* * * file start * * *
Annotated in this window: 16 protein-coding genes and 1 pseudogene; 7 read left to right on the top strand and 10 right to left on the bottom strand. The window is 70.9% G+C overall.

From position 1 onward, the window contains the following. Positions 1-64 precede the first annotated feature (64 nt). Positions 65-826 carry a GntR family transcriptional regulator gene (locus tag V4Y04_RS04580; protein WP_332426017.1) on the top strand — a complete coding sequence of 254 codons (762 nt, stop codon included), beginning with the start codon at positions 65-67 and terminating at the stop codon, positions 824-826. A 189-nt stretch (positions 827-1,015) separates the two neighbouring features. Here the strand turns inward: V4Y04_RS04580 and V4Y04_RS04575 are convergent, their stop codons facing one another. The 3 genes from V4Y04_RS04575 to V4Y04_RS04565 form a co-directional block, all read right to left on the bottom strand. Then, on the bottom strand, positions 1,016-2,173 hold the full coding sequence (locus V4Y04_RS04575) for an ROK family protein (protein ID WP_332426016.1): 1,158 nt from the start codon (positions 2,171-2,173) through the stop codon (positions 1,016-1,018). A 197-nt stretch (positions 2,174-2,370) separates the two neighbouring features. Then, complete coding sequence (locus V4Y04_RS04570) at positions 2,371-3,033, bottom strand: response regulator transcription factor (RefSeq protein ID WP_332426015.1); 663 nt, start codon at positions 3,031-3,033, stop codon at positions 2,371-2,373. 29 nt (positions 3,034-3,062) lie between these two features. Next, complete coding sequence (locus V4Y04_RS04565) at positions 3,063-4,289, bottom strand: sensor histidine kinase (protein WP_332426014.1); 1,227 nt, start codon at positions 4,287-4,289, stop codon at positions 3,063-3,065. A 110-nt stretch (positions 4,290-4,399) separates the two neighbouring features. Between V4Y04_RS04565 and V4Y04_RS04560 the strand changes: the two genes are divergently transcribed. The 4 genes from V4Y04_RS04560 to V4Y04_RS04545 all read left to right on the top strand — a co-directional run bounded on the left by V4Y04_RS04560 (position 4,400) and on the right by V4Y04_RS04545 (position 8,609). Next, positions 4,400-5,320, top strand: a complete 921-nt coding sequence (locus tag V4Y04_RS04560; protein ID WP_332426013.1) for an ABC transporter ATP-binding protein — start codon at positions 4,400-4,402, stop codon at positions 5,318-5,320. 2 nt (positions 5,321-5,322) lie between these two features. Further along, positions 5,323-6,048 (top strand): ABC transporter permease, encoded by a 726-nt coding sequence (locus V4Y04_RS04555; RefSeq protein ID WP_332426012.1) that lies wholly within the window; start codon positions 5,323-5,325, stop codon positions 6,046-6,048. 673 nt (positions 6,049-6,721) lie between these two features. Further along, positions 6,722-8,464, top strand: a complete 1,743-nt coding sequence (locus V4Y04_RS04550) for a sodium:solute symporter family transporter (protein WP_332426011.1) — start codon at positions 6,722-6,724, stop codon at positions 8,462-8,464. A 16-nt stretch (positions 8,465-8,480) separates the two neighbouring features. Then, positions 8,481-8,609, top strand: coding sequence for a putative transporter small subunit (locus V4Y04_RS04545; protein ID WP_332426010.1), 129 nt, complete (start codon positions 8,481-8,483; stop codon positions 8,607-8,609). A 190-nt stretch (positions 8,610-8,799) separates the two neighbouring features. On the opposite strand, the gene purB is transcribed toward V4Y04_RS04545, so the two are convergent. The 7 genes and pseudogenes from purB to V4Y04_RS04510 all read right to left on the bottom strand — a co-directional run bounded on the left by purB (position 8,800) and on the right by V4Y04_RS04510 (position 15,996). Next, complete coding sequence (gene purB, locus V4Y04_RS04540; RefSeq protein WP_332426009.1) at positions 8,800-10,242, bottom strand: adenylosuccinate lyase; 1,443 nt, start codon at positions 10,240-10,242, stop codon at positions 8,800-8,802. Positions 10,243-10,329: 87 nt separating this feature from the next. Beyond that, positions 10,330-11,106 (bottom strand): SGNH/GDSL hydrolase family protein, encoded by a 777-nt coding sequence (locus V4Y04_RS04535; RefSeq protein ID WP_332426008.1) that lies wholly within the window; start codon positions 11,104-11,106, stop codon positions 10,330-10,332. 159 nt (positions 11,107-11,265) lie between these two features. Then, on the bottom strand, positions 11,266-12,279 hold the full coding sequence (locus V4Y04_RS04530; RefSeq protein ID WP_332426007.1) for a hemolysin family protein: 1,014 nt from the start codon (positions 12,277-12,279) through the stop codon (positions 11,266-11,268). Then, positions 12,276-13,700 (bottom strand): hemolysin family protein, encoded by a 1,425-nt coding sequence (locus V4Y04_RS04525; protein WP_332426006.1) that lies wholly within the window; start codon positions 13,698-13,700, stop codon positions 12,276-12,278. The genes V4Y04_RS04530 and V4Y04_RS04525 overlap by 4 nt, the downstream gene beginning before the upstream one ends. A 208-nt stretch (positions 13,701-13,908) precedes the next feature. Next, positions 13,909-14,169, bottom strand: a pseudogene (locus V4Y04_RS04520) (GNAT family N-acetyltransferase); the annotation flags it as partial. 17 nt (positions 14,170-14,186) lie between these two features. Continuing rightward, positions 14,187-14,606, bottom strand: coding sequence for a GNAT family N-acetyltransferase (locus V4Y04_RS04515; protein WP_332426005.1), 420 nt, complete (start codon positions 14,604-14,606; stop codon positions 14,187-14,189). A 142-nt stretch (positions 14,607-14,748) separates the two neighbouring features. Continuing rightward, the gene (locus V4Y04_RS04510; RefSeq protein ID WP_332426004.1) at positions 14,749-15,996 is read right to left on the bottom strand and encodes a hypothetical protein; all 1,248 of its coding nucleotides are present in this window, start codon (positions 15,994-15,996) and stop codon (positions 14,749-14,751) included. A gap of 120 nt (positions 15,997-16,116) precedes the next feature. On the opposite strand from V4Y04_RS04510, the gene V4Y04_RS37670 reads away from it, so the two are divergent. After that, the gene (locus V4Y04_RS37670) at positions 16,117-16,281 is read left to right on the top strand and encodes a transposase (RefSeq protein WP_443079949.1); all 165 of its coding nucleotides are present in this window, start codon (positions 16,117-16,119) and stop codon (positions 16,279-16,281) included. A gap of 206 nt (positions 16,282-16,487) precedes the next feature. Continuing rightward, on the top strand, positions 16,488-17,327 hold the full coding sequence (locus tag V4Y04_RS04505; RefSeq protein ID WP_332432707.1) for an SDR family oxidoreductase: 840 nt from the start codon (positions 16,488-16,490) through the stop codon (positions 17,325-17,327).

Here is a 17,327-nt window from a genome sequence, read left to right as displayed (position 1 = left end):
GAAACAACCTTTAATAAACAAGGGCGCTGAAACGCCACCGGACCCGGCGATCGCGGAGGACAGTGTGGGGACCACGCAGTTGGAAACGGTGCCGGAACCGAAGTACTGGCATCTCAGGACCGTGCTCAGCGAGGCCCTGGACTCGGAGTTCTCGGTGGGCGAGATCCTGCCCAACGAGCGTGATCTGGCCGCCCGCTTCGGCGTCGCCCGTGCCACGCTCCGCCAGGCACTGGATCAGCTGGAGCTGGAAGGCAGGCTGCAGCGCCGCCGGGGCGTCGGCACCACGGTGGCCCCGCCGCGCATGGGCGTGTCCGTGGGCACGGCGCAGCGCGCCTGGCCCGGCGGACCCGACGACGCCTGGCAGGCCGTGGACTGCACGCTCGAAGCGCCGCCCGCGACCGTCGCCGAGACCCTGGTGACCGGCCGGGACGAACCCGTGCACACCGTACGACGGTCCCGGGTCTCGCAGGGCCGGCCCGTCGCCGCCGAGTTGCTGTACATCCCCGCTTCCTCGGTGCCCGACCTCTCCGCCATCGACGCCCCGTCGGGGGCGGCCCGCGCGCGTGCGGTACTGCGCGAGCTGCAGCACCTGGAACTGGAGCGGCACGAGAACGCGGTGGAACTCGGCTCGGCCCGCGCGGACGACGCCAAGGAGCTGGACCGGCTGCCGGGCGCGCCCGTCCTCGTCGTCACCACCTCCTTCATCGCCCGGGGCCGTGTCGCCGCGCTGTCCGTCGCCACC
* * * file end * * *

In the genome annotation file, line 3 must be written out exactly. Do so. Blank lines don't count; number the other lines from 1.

Here is a 17,327-nt window from a genome sequence, read left to right as displayed (position 1 = left end):